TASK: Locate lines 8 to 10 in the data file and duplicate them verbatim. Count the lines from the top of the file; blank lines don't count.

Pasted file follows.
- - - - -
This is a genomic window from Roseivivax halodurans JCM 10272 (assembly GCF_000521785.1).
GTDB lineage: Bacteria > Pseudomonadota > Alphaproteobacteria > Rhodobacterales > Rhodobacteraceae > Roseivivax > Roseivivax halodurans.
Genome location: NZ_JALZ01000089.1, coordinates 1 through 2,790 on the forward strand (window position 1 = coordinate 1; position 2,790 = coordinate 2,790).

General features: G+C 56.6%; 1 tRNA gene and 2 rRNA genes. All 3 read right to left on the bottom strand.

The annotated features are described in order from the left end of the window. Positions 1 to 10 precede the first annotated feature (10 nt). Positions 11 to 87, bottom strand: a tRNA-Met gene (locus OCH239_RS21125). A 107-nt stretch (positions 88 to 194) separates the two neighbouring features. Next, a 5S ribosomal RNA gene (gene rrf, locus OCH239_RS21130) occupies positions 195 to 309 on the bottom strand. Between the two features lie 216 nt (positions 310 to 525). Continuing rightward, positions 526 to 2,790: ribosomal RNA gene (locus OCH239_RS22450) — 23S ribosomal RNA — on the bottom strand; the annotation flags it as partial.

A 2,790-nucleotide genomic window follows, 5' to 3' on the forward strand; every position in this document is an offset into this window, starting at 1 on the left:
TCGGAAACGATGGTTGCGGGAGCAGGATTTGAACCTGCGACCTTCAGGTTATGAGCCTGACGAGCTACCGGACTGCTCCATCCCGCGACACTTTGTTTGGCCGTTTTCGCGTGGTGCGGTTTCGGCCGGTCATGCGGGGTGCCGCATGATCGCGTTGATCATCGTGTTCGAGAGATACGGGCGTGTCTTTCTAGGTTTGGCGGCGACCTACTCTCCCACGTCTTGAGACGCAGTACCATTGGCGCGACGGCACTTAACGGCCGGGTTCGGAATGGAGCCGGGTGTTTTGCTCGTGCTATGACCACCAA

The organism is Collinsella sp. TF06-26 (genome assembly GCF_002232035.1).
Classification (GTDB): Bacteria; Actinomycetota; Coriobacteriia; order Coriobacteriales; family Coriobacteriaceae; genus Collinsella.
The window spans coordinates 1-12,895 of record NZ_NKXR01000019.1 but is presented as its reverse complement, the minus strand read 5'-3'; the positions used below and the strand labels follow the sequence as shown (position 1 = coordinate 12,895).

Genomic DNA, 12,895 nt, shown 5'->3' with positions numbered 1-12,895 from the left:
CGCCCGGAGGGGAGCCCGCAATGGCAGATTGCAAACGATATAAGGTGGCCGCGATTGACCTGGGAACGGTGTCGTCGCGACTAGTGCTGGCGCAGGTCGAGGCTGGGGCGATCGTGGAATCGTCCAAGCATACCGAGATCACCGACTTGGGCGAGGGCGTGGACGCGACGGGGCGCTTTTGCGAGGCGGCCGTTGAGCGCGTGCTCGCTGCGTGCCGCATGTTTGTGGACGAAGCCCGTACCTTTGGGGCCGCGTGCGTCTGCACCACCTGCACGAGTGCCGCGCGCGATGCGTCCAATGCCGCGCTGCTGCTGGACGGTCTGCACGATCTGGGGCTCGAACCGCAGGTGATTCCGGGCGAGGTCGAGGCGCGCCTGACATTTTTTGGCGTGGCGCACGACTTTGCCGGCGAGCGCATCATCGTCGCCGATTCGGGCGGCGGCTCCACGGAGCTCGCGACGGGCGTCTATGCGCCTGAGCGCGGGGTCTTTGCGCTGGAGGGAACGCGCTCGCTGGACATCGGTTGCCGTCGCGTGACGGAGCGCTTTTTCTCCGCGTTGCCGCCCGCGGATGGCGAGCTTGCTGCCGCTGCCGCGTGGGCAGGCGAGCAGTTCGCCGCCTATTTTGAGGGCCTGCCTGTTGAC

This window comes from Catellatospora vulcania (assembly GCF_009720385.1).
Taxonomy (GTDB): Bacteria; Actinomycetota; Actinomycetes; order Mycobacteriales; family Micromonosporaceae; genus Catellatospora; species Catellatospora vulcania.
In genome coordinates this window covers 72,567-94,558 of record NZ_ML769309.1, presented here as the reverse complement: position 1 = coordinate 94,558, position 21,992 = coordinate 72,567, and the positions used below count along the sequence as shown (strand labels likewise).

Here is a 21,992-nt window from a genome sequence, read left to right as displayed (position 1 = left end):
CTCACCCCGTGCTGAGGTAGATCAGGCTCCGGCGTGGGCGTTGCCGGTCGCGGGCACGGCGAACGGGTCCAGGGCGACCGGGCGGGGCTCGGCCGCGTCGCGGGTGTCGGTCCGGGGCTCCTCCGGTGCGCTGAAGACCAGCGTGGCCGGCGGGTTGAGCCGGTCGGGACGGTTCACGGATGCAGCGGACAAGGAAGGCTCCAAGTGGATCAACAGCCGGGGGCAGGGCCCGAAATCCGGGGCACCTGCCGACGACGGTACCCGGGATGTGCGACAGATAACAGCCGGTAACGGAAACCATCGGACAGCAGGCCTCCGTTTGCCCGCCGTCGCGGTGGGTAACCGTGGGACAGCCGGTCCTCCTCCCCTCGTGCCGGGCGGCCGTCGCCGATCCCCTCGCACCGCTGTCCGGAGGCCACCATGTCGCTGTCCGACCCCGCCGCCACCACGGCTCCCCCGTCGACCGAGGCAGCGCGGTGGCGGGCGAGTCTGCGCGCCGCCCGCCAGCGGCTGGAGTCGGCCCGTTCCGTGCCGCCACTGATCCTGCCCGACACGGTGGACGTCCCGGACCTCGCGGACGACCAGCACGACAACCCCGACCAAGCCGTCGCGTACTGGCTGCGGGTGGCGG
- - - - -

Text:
The organism is Collinsella sp. TF06-26 (genome assembly GCF_002232035.1).
Classification (GTDB): Bacteria; Actinomycetota; Coriobacteriia; order Coriobacteriales; family Coriobacteriaceae; genus Collinsella.
The window spans coordinates 1-12,895 of record NZ_NKXR01000019.1 but is presented as its reverse complement, the minus strand read 5'-3'; the positions used below and the strand labels follow the sequence as shown (position 1 = coordinate 12,895).